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How to safely make use of miracle grow? (Just humor me for a minute lol!)

 
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Hey All - I realize this will be a hot topic. I adhere to the organic spirit 99% of the time, but I try to keep an open mind and don't follow the letter of the law rigidly. Some will undoubtedly want to answer, "you can't, the end" to my question, and I totally support you on that!

So my wife's grandpa passed a while back; he was an avid, although very conventional, gardener. When we were cleaning out his garage, I came across his giant box of miracle grow and thought to myself that, although I would never have bought it myself, surely it would be adding insult to injury for those nutrients to just be thrown away and wasted. So, I took the box home.

I'm reading Phil Nauta's book, Building Soils Naturally, at the moment, and I just read about what the typical synthetic NPK fertilizers do in the soil. So what I'm wondering is, how can I incorporate those nutrients into my soil while minimizing the nasty stuff Phil describes? My thought was just to dilute it a ton and spray it in tiny doses onto an active compost pile over time. Thoughts? I may not be able to bring myself to use it at all, haha...2 warring sides in my brain! Thanks all.
 
pollinator
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I would also not purchase it, but I would use it if I had it. Synthetic fertilizers build up salts in the soil with continued use. Also the production methods of these substances are not very environmentally ethical...
 Also these products are produced by big bad corporations or so I've heard.
Using up that miracle grow? I would use it till it runs out with no problem.  Potted plants would be my first choice because nutrients wash through so fast, but You could also do some foliar feeding on your crops with it.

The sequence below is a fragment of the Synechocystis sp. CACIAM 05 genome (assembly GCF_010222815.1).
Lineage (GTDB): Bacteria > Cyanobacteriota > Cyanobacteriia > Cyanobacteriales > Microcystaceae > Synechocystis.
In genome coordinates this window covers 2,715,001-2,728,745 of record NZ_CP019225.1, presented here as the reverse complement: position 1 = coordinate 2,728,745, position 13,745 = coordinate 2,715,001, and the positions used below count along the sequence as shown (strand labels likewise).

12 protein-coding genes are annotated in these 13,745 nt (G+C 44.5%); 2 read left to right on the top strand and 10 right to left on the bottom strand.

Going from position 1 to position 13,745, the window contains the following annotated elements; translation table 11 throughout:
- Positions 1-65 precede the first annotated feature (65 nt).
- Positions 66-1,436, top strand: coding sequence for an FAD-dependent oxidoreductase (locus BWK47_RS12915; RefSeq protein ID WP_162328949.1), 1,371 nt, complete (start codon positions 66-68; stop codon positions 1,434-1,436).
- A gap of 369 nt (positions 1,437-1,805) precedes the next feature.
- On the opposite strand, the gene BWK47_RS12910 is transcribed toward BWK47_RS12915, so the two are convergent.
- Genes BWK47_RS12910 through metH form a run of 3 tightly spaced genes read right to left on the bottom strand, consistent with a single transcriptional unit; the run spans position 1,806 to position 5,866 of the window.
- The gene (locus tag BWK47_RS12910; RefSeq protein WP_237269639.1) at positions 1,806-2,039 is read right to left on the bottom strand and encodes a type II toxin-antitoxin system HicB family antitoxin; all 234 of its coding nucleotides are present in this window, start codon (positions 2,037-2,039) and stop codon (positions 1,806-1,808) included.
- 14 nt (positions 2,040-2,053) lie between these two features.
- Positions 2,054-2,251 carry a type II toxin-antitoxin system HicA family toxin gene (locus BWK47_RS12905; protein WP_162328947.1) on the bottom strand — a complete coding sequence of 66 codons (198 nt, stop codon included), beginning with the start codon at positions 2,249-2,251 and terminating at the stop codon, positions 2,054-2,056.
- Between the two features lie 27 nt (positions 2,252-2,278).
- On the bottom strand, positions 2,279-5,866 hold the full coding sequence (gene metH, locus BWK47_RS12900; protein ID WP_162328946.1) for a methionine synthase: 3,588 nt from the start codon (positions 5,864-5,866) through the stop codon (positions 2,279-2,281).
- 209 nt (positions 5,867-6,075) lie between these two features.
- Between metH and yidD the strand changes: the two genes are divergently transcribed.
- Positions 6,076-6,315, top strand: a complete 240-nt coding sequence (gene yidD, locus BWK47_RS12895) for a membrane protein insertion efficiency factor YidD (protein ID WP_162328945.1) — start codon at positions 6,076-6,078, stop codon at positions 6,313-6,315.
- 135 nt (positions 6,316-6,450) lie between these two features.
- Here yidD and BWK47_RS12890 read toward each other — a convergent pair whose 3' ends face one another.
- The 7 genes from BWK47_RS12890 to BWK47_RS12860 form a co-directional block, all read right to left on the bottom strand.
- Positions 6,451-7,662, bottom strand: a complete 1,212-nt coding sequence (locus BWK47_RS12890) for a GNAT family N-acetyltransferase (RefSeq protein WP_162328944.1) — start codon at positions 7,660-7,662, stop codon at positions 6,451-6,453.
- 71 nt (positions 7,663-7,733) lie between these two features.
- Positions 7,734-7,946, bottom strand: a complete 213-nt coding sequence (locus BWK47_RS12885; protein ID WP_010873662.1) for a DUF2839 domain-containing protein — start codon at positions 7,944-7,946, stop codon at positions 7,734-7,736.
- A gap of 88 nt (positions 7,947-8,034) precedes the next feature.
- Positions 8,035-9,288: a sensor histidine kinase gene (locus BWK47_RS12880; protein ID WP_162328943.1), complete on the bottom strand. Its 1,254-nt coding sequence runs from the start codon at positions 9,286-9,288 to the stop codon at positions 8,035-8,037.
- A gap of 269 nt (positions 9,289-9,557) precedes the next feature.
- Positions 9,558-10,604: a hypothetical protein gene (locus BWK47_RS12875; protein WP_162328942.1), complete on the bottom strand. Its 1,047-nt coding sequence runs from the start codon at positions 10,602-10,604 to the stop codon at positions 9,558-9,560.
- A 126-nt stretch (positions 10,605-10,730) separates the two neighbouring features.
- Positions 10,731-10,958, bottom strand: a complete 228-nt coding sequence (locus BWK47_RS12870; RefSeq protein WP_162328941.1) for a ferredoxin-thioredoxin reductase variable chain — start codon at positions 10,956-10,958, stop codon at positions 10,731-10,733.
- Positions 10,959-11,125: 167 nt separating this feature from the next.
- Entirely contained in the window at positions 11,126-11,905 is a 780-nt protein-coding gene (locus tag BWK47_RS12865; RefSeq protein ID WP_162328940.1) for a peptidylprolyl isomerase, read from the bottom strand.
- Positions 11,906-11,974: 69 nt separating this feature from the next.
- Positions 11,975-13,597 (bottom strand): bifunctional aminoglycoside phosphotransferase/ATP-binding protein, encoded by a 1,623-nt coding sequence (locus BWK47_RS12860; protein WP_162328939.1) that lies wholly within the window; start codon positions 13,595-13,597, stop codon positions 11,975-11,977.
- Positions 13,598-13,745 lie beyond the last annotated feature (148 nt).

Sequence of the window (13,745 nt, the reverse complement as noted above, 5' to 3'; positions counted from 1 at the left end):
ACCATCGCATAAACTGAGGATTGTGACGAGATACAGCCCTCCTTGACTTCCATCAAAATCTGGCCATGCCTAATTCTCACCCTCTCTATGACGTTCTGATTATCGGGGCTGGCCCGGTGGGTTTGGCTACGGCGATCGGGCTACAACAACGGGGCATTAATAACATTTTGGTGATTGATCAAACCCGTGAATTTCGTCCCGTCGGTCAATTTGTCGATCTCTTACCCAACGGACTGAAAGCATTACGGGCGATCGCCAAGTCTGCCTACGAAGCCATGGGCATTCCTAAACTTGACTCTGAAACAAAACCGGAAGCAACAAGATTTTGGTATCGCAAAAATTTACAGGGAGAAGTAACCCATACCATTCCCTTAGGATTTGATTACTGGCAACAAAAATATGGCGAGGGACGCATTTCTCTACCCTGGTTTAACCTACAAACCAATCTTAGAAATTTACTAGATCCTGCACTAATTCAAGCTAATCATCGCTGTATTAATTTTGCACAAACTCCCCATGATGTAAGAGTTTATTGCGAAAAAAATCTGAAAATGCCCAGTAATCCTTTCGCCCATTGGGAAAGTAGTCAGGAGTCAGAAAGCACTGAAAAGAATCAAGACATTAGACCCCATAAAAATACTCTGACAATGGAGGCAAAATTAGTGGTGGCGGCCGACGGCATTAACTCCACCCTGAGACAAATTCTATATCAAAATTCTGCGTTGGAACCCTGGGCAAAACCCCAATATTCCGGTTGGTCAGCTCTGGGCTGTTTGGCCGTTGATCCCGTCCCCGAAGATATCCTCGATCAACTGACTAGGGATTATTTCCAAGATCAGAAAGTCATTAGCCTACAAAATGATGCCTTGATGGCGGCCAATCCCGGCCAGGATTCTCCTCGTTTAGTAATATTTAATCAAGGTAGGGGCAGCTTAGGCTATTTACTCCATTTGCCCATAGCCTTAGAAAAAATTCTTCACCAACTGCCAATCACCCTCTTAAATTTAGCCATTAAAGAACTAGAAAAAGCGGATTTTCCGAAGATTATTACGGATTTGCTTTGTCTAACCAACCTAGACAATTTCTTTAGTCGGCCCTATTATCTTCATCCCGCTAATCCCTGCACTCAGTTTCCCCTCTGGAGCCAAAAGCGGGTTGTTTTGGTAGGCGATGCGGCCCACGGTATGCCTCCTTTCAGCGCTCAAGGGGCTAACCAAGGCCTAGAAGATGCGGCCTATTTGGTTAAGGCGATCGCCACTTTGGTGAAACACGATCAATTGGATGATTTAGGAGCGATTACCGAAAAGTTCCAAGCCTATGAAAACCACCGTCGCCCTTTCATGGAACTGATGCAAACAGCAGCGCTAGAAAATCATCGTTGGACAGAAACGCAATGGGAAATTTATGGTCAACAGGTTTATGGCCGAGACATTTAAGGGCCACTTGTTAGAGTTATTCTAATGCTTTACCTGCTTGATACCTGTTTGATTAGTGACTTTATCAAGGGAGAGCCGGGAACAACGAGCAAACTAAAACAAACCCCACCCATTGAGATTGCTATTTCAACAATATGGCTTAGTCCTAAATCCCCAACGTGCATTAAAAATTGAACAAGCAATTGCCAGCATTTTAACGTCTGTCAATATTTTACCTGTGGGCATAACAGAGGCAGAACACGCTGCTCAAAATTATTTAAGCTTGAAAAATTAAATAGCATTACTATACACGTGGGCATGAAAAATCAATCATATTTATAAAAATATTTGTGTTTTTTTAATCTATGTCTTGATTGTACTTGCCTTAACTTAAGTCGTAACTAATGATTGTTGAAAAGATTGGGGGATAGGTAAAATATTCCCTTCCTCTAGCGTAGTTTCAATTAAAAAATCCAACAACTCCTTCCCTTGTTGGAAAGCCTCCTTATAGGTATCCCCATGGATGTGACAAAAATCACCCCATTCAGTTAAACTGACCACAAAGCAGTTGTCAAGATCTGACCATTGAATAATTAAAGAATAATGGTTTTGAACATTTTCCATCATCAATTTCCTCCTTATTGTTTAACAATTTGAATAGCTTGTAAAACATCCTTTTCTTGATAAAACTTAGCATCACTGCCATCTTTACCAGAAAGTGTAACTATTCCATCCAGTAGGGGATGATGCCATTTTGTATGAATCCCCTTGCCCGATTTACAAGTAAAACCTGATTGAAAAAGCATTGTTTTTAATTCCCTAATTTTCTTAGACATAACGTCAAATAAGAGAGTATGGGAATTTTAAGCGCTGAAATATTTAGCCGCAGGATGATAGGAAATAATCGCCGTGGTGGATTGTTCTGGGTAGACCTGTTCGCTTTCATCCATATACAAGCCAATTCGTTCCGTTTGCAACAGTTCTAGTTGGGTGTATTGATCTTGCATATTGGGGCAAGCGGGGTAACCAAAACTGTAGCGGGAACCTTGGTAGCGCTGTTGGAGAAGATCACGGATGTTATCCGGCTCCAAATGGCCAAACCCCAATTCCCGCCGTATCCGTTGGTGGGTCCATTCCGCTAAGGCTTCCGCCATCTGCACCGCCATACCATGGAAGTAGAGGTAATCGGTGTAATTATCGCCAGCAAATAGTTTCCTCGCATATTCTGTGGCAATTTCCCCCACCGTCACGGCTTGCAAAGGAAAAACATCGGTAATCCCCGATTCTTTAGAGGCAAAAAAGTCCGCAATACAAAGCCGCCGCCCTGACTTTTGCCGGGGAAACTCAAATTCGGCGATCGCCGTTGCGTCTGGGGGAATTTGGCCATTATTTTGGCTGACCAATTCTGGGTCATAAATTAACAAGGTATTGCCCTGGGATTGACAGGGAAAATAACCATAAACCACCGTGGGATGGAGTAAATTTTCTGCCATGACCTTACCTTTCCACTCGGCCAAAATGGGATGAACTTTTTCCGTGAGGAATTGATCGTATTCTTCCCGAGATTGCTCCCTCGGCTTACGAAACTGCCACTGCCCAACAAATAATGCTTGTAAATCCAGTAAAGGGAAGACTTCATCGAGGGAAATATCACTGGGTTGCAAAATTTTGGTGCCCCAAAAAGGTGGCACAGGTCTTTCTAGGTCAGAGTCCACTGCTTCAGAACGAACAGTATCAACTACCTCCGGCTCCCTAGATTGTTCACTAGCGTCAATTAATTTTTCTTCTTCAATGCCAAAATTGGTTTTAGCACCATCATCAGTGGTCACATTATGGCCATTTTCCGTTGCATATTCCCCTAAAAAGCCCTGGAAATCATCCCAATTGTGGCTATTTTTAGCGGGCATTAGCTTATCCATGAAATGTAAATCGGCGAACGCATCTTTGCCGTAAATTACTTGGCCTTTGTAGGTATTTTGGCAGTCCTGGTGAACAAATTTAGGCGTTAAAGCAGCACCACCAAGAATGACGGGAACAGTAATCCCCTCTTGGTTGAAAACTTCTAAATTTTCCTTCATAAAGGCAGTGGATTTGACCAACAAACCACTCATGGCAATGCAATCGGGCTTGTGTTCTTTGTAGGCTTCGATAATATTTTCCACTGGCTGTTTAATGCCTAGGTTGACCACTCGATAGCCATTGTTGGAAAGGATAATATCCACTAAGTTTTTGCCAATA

If I were going to change my eating habits and become a vegan I would finish the bacon in the refrigerator first....
 
pollinator
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Hello and sorry for your wife's loss :(

I definitely would not put it on any compost pile, as it will likely kill off the beneficial microbes.  I'd simply follow the directions on the box, maybe diluting it a bit, and have a designated (hungry) plant or plants to put it on over time.  Preferably this would be a potted plant or tree, away from any natural water systems.  For instance, a potted indoor lemon tree, or a flowerbox on a porch.  Maybe your wife could use it to plant a few trees in her granpa's honor?

Another option is to give it away to another gardener, or just hold onto it in a dry and safe area in case things ever really go south and you're planting and trying to make a yield out of true necessity.  The latter is what I would probably do.
 
pollinator
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Frankly, I'm not too concerned. I would use it for container gardening, such as the half barrels our tomatoes grow in. They are heavy feeders, and we have not as yet succeeded in meeting their needs with natural methods.